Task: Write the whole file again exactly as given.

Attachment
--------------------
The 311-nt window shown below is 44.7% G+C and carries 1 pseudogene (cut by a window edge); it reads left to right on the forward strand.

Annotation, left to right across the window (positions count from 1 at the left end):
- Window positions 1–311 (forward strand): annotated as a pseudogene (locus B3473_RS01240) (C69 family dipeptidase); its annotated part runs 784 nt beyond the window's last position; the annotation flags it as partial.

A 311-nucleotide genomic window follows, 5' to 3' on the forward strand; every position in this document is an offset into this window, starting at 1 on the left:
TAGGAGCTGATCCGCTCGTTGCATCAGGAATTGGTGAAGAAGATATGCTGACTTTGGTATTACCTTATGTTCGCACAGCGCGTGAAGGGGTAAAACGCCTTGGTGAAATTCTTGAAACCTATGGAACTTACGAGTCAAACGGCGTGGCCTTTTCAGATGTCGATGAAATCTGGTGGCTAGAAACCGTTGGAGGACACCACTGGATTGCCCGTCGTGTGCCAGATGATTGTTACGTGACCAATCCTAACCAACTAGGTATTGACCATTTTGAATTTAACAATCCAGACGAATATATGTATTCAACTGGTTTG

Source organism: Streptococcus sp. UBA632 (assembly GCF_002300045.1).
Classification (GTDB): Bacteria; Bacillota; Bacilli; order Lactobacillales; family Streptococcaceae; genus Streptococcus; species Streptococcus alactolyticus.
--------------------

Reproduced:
The 311-nt window shown below is 44.7% G+C and carries 1 pseudogene (cut by a window edge); it reads left to right on the forward strand.

Annotation, left to right across the window (positions count from 1 at the left end):
- Window positions 1–311 (forward strand): annotated as a pseudogene (locus B3473_RS01240) (C69 family dipeptidase); its annotated part runs 784 nt beyond the window's last position; the annotation flags it as partial.

A 311-nucleotide genomic window follows, 5' to 3' on the forward strand; every position in this document is an offset into this window, starting at 1 on the left:
TAGGAGCTGATCCGCTCGTTGCATCAGGAATTGGTGAAGAAGATATGCTGACTTTGGTATTACCTTATGTTCGCACAGCGCGTGAAGGGGTAAAACGCCTTGGTGAAATTCTTGAAACCTATGGAACTTACGAGTCAAACGGCGTGGCCTTTTCAGATGTCGATGAAATCTGGTGGCTAGAAACCGTTGGAGGACACCACTGGATTGCCCGTCGTGTGCCAGATGATTGTTACGTGACCAATCCTAACCAACTAGGTATTGACCATTTTGAATTTAACAATCCAGACGAATATATGTATTCAACTGGTTTG

Source organism: Streptococcus sp. UBA632 (assembly GCF_002300045.1).
Classification (GTDB): Bacteria; Bacillota; Bacilli; order Lactobacillales; family Streptococcaceae; genus Streptococcus; species Streptococcus alactolyticus.